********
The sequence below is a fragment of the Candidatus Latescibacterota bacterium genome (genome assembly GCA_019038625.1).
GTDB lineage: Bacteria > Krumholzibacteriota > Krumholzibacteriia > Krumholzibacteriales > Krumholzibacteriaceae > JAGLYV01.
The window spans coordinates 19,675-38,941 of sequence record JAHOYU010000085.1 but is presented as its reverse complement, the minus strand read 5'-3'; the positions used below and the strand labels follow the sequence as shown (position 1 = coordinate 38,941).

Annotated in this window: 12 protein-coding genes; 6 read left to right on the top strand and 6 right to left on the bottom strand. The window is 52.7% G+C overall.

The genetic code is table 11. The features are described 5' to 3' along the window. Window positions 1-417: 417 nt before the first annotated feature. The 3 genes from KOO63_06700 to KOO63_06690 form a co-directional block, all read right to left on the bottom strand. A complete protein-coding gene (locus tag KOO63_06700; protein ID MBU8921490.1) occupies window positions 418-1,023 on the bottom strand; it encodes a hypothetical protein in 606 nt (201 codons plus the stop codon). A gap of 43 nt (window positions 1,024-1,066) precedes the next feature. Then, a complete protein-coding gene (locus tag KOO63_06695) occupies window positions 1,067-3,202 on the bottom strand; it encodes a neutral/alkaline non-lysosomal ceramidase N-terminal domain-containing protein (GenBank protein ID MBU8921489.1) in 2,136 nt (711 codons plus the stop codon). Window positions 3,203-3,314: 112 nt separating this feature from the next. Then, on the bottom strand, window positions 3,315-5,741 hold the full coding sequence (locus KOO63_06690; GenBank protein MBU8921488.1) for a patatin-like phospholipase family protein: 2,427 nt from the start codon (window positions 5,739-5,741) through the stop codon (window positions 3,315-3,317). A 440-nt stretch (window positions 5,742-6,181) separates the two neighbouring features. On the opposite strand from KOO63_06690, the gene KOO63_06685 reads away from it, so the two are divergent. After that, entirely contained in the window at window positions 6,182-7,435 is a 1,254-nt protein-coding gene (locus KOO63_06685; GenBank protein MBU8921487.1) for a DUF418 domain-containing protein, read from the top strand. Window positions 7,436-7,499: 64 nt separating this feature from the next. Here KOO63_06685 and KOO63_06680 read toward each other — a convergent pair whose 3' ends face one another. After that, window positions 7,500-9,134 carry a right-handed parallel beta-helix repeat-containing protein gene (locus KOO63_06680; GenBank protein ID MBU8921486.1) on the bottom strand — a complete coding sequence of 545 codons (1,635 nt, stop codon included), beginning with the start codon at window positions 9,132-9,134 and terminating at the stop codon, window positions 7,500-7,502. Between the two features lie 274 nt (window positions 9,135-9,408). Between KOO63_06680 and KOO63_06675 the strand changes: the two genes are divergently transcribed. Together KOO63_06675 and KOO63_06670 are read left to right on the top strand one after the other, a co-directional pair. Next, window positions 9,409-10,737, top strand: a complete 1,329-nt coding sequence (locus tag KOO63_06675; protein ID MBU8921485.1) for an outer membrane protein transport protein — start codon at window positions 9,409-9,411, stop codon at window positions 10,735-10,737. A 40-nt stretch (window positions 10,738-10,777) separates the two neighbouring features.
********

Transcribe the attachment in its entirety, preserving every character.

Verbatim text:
The sequence below is a fragment of the Candidatus Latescibacterota bacterium genome (genome assembly GCA_019038625.1).
GTDB lineage: Bacteria > Krumholzibacteriota > Krumholzibacteriia > Krumholzibacteriales > Krumholzibacteriaceae > JAGLYV01.
The window spans coordinates 19,675-38,941 of sequence record JAHOYU010000085.1 but is presented as its reverse complement, the minus strand read 5'-3'; the positions used below and the strand labels follow the sequence as shown (position 1 = coordinate 38,941).

Annotated in this window: 12 protein-coding genes; 6 read left to right on the top strand and 6 right to left on the bottom strand. The window is 52.7% G+C overall.

The genetic code is table 11. The features are described 5' to 3' along the window. Window positions 1-417: 417 nt before the first annotated feature. The 3 genes from KOO63_06700 to KOO63_06690 form a co-directional block, all read right to left on the bottom strand. A complete protein-coding gene (locus tag KOO63_06700; protein ID MBU8921490.1) occupies window positions 418-1,023 on the bottom strand; it encodes a hypothetical protein in 606 nt (201 codons plus the stop codon). A gap of 43 nt (window positions 1,024-1,066) precedes the next feature. Then, a complete protein-coding gene (locus tag KOO63_06695) occupies window positions 1,067-3,202 on the bottom strand; it encodes a neutral/alkaline non-lysosomal ceramidase N-terminal domain-containing protein (GenBank protein ID MBU8921489.1) in 2,136 nt (711 codons plus the stop codon). Window positions 3,203-3,314: 112 nt separating this feature from the next. Then, on the bottom strand, window positions 3,315-5,741 hold the full coding sequence (locus KOO63_06690; GenBank protein MBU8921488.1) for a patatin-like phospholipase family protein: 2,427 nt from the start codon (window positions 5,739-5,741) through the stop codon (window positions 3,315-3,317). A 440-nt stretch (window positions 5,742-6,181) separates the two neighbouring features. On the opposite strand from KOO63_06690, the gene KOO63_06685 reads away from it, so the two are divergent. After that, entirely contained in the window at window positions 6,182-7,435 is a 1,254-nt protein-coding gene (locus KOO63_06685; GenBank protein MBU8921487.1) for a DUF418 domain-containing protein, read from the top strand. Window positions 7,436-7,499: 64 nt separating this feature from the next. Here KOO63_06685 and KOO63_06680 read toward each other — a convergent pair whose 3' ends face one another. After that, window positions 7,500-9,134 carry a right-handed parallel beta-helix repeat-containing protein gene (locus KOO63_06680; GenBank protein ID MBU8921486.1) on the bottom strand — a complete coding sequence of 545 codons (1,635 nt, stop codon included), beginning with the start codon at window positions 9,132-9,134 and terminating at the stop codon, window positions 7,500-7,502. Between the two features lie 274 nt (window positions 9,135-9,408). Between KOO63_06680 and KOO63_06675 the strand changes: the two genes are divergently transcribed. Together KOO63_06675 and KOO63_06670 are read left to right on the top strand one after the other, a co-directional pair. Next, window positions 9,409-10,737, top strand: a complete 1,329-nt coding sequence (locus tag KOO63_06675; protein ID MBU8921485.1) for an outer membrane protein transport protein — start codon at window positions 9,409-9,411, stop codon at window positions 10,735-10,737. A 40-nt stretch (window positions 10,738-10,777) separates the two neighbouring features.